GOOD QUESTIONS / A beginning, a middle and the absolute end

ANOTHER instalment of our intellectual agony column, with a curious selection of readers' problems, all held together with sticky- back plastic.

I keep coming across Media People saying, as a rule very smugly, something along the lines of '. . . all literature is derived from seven basic plots, of course'. I can only some up with three: Boy meets girl, boy gets girl; Boy gets girl, boy loses girl; The Journey. So which are the others? (J D Holzhauer, London W4)

That's a good question. The seven basic plots of fiction, like the seven basic jokes, seem to be one of those old deconstructive wives' tales that provide a ready-made excuse for lack of creative inspiration. There is no shortage of taxonomies for narrative structure, but no two theorists seem to agree on any single system. Even if one does end up with seven basic plots (and there are several ways to do so) there seems to be no standard set.

Aristotle was the first to lay down criteria for a plot. It had to be whole (that is, have a beginning, middle and end), have unity of action, in the sense that the removal or displacement of any single part would disjoint the narrative. He stressed the importance of change of fortune with or without 'peripeteia' (a sudden reversal) or 'anagnorisis' (ignorance giving way to knowledge).

Those components alone could be said to provide seven plots, with fortunes changing or not changing, sudden reversal or no sudden reversal, and ignorance overcome or not overcome. Of the eight possibilities in that schema, only no change, no reversal and persistent ignorance is excluded as a possible plot.

More modern writers, following the formalist approach of structural linguistics, have analysed the plots of myth in various cultures. Vladimir Propp, in Morphology of the Folk Tale, identified seven 'spheres of action' and 31 'functions'. The former, which could (very loosely) be considered as seven basic plots, may be identified with primary characters such as a villain, helper, sought-for-person, donor, etc. From the point of view of the structuralist, it makes no difference whether the 'villain' is a wicked witch, a dragon, or a bowl of porridge. The essential action in the story is contained in the 31 functions, such as 'villain harms hero- figure' (witch casts spell on Sleeping Beauty, or Dragon singes Sir Lancelot, or porridge burns Goldilocks).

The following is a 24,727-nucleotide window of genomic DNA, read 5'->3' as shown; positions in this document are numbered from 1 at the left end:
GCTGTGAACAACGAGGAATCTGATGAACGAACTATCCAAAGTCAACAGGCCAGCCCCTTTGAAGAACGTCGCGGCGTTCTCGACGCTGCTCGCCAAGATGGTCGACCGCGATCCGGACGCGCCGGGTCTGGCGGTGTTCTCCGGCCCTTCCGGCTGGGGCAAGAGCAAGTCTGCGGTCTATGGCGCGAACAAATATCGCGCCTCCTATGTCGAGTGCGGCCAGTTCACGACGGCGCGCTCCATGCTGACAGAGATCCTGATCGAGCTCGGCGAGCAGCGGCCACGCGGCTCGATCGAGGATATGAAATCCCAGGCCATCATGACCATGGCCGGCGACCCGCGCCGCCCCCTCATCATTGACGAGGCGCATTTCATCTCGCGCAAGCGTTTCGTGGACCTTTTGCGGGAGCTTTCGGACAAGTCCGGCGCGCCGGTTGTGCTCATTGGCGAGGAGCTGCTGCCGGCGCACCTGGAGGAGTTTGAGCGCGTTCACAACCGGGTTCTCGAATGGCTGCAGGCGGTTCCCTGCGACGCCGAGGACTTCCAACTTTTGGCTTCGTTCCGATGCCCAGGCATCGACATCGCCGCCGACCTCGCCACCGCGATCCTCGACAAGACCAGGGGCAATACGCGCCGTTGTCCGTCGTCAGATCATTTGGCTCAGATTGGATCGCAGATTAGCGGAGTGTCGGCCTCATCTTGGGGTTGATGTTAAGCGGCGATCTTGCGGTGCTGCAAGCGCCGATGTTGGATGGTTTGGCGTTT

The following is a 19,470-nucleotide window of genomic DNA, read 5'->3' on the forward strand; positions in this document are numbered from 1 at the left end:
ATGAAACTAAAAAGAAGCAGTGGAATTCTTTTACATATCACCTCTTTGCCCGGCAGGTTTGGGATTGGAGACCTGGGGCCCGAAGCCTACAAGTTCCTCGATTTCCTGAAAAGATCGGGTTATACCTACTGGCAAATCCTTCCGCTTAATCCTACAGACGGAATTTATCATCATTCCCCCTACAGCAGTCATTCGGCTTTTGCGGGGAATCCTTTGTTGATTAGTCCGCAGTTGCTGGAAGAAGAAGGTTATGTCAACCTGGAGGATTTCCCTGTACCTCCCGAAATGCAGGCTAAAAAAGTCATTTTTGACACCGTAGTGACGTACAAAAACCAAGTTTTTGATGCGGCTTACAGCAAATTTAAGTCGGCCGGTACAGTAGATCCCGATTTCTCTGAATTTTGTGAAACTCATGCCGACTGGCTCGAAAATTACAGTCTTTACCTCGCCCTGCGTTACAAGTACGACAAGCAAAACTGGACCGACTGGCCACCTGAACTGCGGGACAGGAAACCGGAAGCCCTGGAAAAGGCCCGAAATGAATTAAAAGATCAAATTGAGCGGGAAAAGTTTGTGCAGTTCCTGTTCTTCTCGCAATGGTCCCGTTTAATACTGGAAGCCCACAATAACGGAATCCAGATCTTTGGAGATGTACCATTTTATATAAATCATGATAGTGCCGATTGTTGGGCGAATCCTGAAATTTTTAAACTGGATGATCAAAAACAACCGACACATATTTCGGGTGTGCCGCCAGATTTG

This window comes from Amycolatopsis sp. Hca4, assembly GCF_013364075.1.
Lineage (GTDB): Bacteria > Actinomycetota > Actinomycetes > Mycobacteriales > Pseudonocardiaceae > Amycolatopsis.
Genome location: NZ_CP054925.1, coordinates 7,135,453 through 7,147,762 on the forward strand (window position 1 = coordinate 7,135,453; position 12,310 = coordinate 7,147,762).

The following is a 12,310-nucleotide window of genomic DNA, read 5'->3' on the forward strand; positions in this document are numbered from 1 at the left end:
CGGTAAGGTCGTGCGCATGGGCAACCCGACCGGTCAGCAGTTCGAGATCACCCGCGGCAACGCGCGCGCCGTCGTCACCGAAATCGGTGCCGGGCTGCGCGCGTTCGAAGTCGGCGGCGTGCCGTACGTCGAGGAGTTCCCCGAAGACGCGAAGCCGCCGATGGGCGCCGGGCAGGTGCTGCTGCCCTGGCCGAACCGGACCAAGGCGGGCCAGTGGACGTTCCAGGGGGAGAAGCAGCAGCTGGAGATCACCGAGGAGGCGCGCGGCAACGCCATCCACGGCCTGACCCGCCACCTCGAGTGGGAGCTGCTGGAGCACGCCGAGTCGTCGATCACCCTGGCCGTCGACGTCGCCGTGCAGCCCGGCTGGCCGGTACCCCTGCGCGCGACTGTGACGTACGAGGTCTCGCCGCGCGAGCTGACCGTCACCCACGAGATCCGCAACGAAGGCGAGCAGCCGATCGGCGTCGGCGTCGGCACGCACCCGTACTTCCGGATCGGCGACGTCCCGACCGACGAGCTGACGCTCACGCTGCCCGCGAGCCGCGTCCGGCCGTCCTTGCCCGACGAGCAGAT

Propp's taxonomy was later developed by Claude Levi-Strauss and reached its simplest (or possibly most complex) formulation in A J Greimas's Semantique Structurale (1966), in which the spheres of action are replaced by three pairs of 'binary oppositions' to account for the basic patterns of narrative: (a) desire or aim (subject/object); (b) communication (sender/receiver); (c) additional support or hindrance (helper/antagonist). Again this could be said to provide seven basic plots, defined by the presence or absence of each of the three oppositions, excluding the case with everything absent. So 'Boy meets girl, boy gets girl' is likely to be a and b, while 'Boy gets girl, boy loses girl' is predominantly a and c. 'The Journey' may be pure a.

For a sub-plot that explores simultaneously both extremes of category c, we need look no further than Humpty-Dumpty, whose ostensibly supportive behaviour turns, with sudden peripeteia, to verbal hindrance, providing no anagnorisis for Alice. Anyone who finds seven plots too restrictive, however, should refer to Souriau's Les 100,000 situations dramatiques (1950) for a wider variety.

For an even simpler classification system, we can recommend Kabuki theatre which, in modern Japanese, is written with three characters: ka, signifying 'song'; bu, 'dance'; and ki, 'skill'. That would give naturally give rise to eight categories, unless we exclude that large body of modern work which appears to have been executed with no discernable song, dance or skill.

Principal sources: Penguin Dictionary of Literary Terms and Literary Theory; Encyclopaedia Britannica; Encyclopaedia of Linguistics.

When you unroll sticky tape, why does the adhesive only adhere to one side? (Alan Stewart, Lymington, Hampshire)